By Clint Thompson
Peanut producers in Alabama will voice their opinion next month on the future of the industry in the state. According to Jacob Davis, Executive Director of the Alabama Peanut Producers Association, a referendum will be held to determine whether farmers value efforts made on their behalf by the association in the past and want to continue those efforts in the future.
“April 9 is the date of our peanut referendum and basically it’s our peanut check-off for the state of Alabama where the growers will choose whether or not to continue supporting the work of the Alabama Peanut Producers Association and our charge of promoting research, education and promoting events across the state to increase the sale of peanuts,” Davis said.
This referendum will cover the crop for the 2020-22 production seasons. All growers who produced peanuts in 2017, 2018 or 2019 are eligible to vote on April 9, during the established office hours from 8 a.m. to 4 p.m. The polling locations in each county that produces or processes peanuts have been secured and are listed here: 2020 Referendum Polling Locations.
The Alabama Peanut Producers Association is certified as the authorized association to conduct a referendum among Alabama peanut producers to determine whether an assessment shall be collected on all peanuts marketed in the state. Davis said there’s no change in the assessment amount, which would still be $2.50 per ton.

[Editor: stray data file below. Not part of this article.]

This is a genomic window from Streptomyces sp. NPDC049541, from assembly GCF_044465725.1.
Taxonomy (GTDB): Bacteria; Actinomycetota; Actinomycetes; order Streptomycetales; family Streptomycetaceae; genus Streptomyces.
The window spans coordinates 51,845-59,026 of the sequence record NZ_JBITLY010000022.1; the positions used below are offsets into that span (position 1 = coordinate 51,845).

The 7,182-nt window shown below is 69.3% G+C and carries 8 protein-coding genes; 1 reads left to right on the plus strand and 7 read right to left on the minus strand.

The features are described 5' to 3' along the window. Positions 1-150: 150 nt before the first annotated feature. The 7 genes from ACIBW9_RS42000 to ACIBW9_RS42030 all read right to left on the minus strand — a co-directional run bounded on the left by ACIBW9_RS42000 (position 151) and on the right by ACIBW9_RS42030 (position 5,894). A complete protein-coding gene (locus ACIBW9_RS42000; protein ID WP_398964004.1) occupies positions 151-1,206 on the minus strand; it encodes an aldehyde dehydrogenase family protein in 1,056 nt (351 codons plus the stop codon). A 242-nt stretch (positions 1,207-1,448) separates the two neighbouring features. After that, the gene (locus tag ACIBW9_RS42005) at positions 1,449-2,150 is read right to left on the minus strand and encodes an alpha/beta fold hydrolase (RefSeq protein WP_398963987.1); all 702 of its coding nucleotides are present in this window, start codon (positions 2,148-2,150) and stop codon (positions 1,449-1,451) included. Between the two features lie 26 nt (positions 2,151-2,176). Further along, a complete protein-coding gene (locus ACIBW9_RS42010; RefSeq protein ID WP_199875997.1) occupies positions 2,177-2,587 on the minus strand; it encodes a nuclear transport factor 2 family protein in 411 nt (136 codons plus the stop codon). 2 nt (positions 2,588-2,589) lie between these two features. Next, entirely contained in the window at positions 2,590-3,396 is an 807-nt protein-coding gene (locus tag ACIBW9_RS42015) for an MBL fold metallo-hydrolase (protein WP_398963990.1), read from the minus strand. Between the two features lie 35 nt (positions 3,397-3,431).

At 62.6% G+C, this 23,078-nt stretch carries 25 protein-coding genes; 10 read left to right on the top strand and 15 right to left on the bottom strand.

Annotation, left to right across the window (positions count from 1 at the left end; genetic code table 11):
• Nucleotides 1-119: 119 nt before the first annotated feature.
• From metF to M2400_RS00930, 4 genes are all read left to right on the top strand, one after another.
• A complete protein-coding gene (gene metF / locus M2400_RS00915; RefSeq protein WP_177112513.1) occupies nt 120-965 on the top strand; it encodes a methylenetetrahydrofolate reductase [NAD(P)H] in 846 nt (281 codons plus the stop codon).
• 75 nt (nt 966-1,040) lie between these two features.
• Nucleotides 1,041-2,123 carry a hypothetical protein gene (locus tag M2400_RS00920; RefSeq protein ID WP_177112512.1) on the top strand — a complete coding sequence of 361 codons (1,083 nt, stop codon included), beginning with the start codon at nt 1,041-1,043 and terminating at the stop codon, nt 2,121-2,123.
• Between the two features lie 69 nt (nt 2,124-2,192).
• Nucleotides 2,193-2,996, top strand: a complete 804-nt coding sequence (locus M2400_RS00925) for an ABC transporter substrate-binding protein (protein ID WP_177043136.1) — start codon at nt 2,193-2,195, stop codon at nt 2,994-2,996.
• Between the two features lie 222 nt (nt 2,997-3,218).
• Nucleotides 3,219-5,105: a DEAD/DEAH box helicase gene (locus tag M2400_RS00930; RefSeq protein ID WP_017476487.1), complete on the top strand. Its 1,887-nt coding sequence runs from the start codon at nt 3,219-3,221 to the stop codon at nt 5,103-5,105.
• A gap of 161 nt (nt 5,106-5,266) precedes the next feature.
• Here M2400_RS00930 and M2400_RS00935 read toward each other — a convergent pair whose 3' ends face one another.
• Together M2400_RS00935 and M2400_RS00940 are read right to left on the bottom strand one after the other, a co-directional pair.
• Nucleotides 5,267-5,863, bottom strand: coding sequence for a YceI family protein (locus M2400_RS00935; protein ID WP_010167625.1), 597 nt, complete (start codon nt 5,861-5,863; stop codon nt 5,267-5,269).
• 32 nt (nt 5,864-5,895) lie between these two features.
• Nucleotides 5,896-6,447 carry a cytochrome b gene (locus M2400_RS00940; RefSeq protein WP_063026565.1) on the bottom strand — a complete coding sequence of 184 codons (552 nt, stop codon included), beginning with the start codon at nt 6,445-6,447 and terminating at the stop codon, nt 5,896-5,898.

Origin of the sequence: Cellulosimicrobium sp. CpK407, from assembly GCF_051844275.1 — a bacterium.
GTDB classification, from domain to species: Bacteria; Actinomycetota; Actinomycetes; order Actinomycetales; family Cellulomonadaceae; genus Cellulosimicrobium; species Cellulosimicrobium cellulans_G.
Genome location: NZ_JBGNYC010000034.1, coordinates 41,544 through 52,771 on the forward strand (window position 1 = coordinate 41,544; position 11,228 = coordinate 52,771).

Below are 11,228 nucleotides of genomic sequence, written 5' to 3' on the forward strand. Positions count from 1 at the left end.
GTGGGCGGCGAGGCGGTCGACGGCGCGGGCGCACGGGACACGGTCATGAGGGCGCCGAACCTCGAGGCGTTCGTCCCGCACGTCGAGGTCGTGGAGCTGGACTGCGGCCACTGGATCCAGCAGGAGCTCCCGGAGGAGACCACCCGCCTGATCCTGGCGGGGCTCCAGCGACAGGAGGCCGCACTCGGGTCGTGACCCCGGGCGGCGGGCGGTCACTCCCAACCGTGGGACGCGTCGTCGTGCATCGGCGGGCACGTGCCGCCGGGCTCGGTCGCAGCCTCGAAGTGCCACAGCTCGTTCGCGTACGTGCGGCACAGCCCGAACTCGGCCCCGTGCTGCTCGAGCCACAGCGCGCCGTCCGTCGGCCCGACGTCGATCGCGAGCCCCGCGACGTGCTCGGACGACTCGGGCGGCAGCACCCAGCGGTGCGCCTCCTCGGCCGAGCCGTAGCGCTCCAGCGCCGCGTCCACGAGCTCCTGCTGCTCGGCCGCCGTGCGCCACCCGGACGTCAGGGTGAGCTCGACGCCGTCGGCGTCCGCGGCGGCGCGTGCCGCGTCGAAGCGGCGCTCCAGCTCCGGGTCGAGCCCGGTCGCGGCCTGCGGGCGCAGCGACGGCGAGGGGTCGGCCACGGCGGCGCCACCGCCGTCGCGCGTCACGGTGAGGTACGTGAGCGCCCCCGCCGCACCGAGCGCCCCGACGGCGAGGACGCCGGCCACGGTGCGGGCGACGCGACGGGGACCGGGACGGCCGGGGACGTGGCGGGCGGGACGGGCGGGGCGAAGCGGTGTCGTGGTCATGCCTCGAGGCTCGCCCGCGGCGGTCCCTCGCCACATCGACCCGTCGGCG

More than 800 peanut farmers are located in Alabama. According to the Alabama Farmers Federation, approximately half of the country’s peanuts are grown within a 100-mile radius of Dothan, Alabama.
The association travels and works on behalf of peanut growers in Alabama. It attends promotional events, such as the Alabama-Florida Peanut Trade Show in February with Florida Peanut Producers. It produces a quarterly newsletter. It’s also part of the Southern Peanut Farmers Federation with Georgia, Florida and Mississippi, where it participates in the Southern Peanut Grower’s Conference in Panama City Beach, Florida in July.
It also directs assessment funds to go to research efforts to improve peanut production.
“Usually, it’s more than $100,000 annually that goes toward research efforts. Our growers know that without that focus on research that they’re not going to be able to continue to increase yields on their farms,” Davis said. “We’re the manpower behind getting those efforts off the ground.”
If you have questions, please contact Jacob Davis, APPA Executive Director, at 334-792-6482 or email: firstname.lastname@example.org